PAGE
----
Bee feed tested for pet food taints

| Friday, May 18, 2007

Federal scientists are researching whether the same industrial chemicals blamed for sickening and killing thousands of pets are responsible for decimating the honeybee population.

No link has been found, but researchers at the Department of Agriculture's Bee Research Laboratory and the Food and Drug Administration's Center for Veterinary Medicine are testing commercial bee feed for melamine-related compounds and doing feed tests on honeybees.

"I was curious enough and wanted to be complete enough that I thought it was worth doing," Jeffery Pettis, the bee lab's research leader, told the Pittsburgh Tribune-Review on Thursday.

Honeybees in the United States began dying off in unprecedented numbers late last year, threatening the nation's human food supply, a third of which is dependent on bee pollination. A quarter of the nation's 2.4 million honeybee colonies died from what scientists dubbed Colony Collapse Disorder.

Early this year, cats and dogs fell critically ill with kidney disease, prompting a widespread pet food recall of more than 150 brands since March 16. Melamine, a chemical used in plastics, and cyanuric acid, used in pool chlorination, were found in the foods and in the infected animals' urine and kidneys.

That investigation snowballed to include much of the human food supply last month, when federal officials discovered animal and fish feed contained tainted ingredients. They found melamine in hog urine and learned some Chinese businesses routinely added industrial chemicals to products for years.

Melamine and cyanuric acid falsely elevate protein levels, making ingredients appear more nutritious than they are.

Since some commercial bee feeds are protein-based, using ingredients like brewer's yeast and soy flour, the possibility that melamine could be causing the unexplained bee die-off is worth investigating, Pettis said.

However, he said he does not believe that melamine or anything about the bees' diets ultimately will be linked to what is killing them.

"Our commercially available diets contain protein in them, so it's not out of the question," he said.

The Bee Research Laboratory is conducting more than 20 cage studies, each with about 20 bees, feeding them exclusive diets of various commercially made bee feeds manufactured over the past few years to see the effects, he said. Because the information is considered proprietary, officials do not know all the ingredients, he said.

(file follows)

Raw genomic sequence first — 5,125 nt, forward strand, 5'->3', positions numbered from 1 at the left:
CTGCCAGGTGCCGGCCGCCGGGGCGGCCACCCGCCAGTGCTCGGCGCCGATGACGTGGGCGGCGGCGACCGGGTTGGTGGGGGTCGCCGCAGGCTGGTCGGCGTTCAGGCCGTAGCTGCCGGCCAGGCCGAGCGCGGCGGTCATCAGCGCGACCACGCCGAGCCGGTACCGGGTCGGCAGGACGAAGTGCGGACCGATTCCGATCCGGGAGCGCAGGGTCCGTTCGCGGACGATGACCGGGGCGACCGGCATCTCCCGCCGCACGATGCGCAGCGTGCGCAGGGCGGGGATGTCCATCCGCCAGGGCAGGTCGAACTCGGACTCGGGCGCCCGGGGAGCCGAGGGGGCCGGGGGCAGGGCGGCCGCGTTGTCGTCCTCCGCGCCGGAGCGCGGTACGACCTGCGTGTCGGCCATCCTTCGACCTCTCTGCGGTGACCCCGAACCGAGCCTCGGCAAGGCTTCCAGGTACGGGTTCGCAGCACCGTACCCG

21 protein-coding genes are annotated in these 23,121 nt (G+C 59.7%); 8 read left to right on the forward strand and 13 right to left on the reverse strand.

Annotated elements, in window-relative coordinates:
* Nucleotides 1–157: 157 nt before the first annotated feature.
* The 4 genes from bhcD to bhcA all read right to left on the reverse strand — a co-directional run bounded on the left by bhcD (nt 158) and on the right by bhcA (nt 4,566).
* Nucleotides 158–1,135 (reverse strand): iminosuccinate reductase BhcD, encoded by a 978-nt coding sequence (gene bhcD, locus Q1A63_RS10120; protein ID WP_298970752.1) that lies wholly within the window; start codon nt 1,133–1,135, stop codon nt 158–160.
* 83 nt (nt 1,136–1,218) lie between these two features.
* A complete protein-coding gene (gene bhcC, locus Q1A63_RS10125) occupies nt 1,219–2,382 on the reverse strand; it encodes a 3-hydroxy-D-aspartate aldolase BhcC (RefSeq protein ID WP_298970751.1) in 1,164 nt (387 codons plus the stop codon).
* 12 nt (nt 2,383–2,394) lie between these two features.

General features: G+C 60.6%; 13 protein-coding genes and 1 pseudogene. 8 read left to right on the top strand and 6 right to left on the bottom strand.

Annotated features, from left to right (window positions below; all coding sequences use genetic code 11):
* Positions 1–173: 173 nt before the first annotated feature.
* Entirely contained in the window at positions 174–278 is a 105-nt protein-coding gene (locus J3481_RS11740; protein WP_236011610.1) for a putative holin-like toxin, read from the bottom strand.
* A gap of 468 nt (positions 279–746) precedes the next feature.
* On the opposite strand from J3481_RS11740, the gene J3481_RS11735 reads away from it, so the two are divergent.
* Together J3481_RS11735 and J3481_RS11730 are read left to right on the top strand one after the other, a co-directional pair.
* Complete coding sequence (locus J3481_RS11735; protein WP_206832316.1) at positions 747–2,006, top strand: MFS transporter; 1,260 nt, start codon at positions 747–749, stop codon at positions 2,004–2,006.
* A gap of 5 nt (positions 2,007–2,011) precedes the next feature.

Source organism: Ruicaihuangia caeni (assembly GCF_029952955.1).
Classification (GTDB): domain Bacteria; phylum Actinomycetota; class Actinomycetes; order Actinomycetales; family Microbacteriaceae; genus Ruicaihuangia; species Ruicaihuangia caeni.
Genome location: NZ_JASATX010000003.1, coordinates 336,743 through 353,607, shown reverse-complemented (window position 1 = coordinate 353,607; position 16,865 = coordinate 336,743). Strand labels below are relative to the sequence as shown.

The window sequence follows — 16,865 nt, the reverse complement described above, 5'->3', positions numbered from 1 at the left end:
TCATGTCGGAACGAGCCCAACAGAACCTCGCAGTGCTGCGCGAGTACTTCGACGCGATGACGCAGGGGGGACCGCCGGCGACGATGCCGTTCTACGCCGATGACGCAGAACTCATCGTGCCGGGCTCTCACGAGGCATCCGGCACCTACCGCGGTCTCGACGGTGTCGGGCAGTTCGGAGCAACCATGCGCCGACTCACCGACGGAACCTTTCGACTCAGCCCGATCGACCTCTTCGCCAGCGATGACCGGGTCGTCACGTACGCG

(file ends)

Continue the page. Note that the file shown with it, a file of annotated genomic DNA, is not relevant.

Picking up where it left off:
If any feed is contaminated with melamine or related compounds, Pettis said, "I have no idea how it would act on the bees."

Ten days into the three-week trial, all the bees are still alive, he said.

Questions from FDA officials about a possible link prompted the study, Pettis said. His lab is sending samples of 10 to 20 commercial feeds to the FDA, which then will test them for melamine, cyanuric acid and their byproducts, he said.

Two Penn State University researchers -- Maryann Frazier, a honeybee extension specialist, and entomology professor Diana Cox-Foster -- said ruling out a melamine connection to Colony Collapse Disorder is worthwhile.

"It is an interesting scenario," Frazier said. "I think it's a great thing that they're looking at it. I think the key to this is going to be ruling things out. ... There's nobody better to do that than them," she said of the USDA.

Cox-Foster said it is a good idea to screen the feed for those compounds, and it would be good to know how they affect bees. She and Pettis are co-directors of the Colony Collapse Disorder Working Group, which includes university and federal investigators.

The leading theory is that an unidentified pathogen is killing bees weakened by another, unknown trigger, Pettis said.

Pettis, Frazier and Cox-Foster said beekeepers who lost colonies were surveyed about their operations and feeding practices. No common factors emerged.

Beekeepers generally need to provide supplemental feed to bees at certain times of the year, he said. One of those times could have been last fall, shortly before the honeybees began dying off, Pettis said.

Investigators do not believe honeybees in the United States are dying for the same reason as populations in Europe and Latin America but do not know if the bee problem is related to honeybee die-offs in 2004, the 1970s or the 1890s, Pettis said.

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